Summary There is no populist right anti-EU surge. Voting participation increased. The old centre-right and centre-left in the European Parliament declined but the centre holds with a stronger role for Greens and Liberals. The European Union is not anti-democratic and does not impose its will on member states. Its decision-making is complex, but that is … Continue reading The Centre Holds: European Union Election
So here we are. Prime Minister Cameron got his ‘special deal’ from the rest of the EU leaders. It is pathetic, from both sides. I like the Brits, and admire their great tradition in political thought. Because of their constant doubts about the EU, they are (potentially) the most informed about it, if the enormous … Continue reading The European Union is Pathetic
Some thoughts in reply to Edwin’s recent very interesting piece on the European Union. The Greek crisis, the refugees crisis and the recently announced German suspension of the Schengen agreement on free movement are all very testing for the European Union. I certainly agree with Edwin that ideas of a highly integrated European Union superstate … Continue reading European Union: Creative Destruction Wave?
Lately, the European Union (EU) stumbles from crisis to crisis. After a long hot spring dominated by the financial crisis in Greece, we now see the collapse of the system based on the Schengen Treaty, which secures the free movement of people within most countries of the EU. The upheaval is the result of the … Continue reading Is the European Union Collapsing?
Dr Stocker brings my musings on secession and the European Union back to reality: Some good historical analysis here, but I’m not so sure about the conclusion. I certainly support a right for regions to secede, but not all EU member states recognise such a right. Spain is the obvious example, since while it gives … Continue reading From the Comments: On the Impossibility of Secession Within the European Union
The recent uproar over the upcoming vote on the potential secession of Scotland from Great Britain illustrates well the European Union’s foreign policy weaknesses. The EU’s potential to increase the number of states within its borders without having to expand its geographic space is an overlooked avenue to reaching a bolder, more sophisticated foreign policy. … Continue reading The European Union Needs More States, Not More Territory
The short answer is ‘no’, but first, Justin Raimondo writes: The EU is a failed socialist experiment that exists to fund a huge (and hugely arrogant) bureaucracy and impose a bloodless ideological abstraction over and above the authentic nationalisms it seems to subsume. It is deeply authoritarian in that it provides no mechanism for member states to withdraw, … Continue reading Is the European Union “socialist”?
Big scandal in the European Union about horse meat masquerading as beef. Neither in Europe nor in this country do people really understand the story. Good thing I am here with my cross-cultural skills! First things first and a confession: I ate much horse meat as a child, something like twice or three times a … Continue reading Horse Meat and the European Union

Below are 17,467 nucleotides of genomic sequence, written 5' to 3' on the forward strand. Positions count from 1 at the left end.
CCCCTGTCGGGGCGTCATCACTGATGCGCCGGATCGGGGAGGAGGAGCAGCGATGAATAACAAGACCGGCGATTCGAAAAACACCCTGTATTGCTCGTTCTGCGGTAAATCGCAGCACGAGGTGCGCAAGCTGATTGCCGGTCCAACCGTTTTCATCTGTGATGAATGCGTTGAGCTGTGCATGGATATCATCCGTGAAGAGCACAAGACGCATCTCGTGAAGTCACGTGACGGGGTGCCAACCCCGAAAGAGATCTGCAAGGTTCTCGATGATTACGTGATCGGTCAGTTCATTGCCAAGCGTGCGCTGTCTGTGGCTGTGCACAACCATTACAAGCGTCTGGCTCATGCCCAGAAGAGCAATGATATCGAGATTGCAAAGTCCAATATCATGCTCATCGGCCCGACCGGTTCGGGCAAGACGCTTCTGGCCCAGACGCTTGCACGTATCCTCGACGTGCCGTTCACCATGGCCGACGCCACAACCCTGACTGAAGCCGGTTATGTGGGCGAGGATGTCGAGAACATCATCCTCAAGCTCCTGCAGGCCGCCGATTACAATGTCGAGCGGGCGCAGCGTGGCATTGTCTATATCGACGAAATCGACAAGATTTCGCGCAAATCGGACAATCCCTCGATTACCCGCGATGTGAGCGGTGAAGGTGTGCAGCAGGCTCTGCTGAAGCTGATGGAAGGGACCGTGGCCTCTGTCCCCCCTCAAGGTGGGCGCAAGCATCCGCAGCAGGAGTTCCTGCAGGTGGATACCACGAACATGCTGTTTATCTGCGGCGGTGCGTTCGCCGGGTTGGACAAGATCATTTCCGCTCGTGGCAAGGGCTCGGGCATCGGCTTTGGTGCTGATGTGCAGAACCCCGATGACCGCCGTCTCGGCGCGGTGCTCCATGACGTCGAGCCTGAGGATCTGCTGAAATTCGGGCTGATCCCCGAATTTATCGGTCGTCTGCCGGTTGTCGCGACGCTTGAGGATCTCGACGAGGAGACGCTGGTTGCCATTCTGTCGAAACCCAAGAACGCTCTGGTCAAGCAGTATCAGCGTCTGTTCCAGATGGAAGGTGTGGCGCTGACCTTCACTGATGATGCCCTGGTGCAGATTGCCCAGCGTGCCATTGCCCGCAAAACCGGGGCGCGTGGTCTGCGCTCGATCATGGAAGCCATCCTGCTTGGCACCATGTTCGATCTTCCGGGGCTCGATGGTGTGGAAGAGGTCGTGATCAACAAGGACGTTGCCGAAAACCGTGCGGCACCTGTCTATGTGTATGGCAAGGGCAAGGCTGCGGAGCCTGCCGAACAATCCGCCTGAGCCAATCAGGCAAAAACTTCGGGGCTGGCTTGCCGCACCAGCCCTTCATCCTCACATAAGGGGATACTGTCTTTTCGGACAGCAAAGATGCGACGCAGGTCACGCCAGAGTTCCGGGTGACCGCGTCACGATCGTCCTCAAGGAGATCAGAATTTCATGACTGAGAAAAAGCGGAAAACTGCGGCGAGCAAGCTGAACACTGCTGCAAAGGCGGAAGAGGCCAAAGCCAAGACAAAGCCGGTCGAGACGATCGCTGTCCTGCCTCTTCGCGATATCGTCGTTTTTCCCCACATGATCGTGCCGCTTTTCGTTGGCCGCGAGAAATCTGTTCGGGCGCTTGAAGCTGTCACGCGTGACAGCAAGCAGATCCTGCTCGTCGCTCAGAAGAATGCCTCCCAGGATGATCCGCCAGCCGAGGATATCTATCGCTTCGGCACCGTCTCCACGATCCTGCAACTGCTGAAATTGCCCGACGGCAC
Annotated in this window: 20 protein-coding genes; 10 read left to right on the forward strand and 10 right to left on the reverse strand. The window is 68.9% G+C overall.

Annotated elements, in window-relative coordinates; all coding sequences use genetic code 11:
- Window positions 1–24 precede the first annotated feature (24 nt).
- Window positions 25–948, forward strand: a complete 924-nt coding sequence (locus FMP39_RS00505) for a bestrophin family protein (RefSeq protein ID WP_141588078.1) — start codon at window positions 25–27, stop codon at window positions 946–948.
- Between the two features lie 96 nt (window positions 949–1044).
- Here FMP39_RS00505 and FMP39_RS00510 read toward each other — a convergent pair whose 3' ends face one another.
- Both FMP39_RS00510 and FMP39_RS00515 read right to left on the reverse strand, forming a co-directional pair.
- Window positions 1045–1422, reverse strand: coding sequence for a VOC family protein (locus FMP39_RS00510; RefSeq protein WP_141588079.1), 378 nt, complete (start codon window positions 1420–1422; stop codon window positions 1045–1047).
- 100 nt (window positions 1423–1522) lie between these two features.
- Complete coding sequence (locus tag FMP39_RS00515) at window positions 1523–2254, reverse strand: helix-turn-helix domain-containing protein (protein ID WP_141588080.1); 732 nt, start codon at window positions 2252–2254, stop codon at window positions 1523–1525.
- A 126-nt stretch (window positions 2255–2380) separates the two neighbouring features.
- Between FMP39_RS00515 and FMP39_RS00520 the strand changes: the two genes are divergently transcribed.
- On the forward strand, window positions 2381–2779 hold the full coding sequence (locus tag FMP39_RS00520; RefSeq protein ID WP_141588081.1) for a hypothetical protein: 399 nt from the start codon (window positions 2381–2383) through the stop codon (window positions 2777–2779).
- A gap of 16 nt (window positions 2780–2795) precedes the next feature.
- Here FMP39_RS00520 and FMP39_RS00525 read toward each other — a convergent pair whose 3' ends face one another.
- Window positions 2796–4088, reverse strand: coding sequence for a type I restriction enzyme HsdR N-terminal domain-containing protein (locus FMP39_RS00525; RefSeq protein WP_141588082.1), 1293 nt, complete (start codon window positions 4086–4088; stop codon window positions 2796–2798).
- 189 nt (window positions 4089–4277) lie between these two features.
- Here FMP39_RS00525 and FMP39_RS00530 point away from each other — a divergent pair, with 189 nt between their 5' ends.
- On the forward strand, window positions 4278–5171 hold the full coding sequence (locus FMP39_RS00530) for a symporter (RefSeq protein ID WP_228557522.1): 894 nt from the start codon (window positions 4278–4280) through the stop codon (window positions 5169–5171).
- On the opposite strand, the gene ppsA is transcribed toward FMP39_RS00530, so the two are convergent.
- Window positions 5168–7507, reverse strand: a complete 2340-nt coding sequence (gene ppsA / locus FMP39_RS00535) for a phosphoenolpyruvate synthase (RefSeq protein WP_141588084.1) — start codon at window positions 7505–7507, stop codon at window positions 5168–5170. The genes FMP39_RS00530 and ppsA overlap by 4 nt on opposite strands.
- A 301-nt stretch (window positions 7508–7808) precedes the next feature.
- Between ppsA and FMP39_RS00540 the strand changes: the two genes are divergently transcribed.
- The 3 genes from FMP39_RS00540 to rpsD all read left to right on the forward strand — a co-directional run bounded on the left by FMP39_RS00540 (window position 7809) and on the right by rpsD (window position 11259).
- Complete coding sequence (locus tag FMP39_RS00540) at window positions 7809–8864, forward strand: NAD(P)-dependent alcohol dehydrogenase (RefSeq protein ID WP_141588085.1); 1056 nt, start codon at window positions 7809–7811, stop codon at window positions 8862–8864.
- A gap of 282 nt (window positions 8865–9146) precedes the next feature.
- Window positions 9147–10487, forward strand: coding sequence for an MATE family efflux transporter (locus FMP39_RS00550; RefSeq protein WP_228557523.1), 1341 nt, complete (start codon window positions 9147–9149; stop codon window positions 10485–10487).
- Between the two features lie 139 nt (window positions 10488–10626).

Wouldn’t that be so bad ass? Or am I just a geek? The New York Times picks up on concepts that libertarians have been talking about for years. From the article: The great paradox of the European Union, which is built on the concept of shared sovereignty, is that it lowers the stakes for regions … Continue reading A European Union of More Nations?
The Kalmar Union lasted from 1397 to 1523. Here is a wiki on it. Imagine Denmark, Norway, and Sweden united as a single country when it came to foreign affairs, but each of them having plenty of room to govern themselves domestically. The main rivalry here was the “monarchy” of Kalmar and the aristocracies of … Continue reading Eye Candy: Kalmar Union, circa 1400
Continuing a discussion from here inspired by F.A. Hayek’s essay ‘Why I am Not a Conservative’. One central claim of Hayek’s essay is that American conservatism is not the same as European conservatism, as it is rooted in the classical liberalism of the Declaration of Independence, the Constitution, and the Bill of Rights. He notes that … Continue reading Why Hayek was Wrong about American and European Conservatism IV
I am continuing from here, where I mainly discussed definitions of liberalism and conservatism. This sequence of posts was inspired by F.A. Hayek’s essay ‘Why I am Not a Conservative’. I am happy to share Hayek’s sentiment that market liberalism is not the same thing as conservatism, but I find some of the argument rather … Continue reading Why Hayek was Wrong about American and European Conservatism III
I’ve known about the relative poverty of Western Europe compared to the United States for quite some time now, but it’s always nice to see this little tidbit get some love in the national and international press. Fraser Nelson, a journalist at the Spectator (in the UK) gives us the run-down on the numbers. According … Continue reading What Would A Political Union of the EU, the NAFTA States and Japan-South Korea Look Like?
Nobody is happy with the current immigration reform package being shoved through Congress at the moment. I don’t know too much about the specifics of the bill, or even about immigration itself (except that immigrants make good drinking buddies), so I’ll just outsource some ideas and arguments I’ve read elsewhere. First up is our very … Continue reading The Immigration “Reform” Bill: RINOs, Labor Unions and a Libertarian Alternative
The American Dream after Covid-19 Paul Croce, Origins Marx has the last laugh Eric Lonergan, Philosophy of Money Some thoughts on “state capacity” Mark Koyama, NOL British socialism and the European Union Helen Dale, Law & Liberty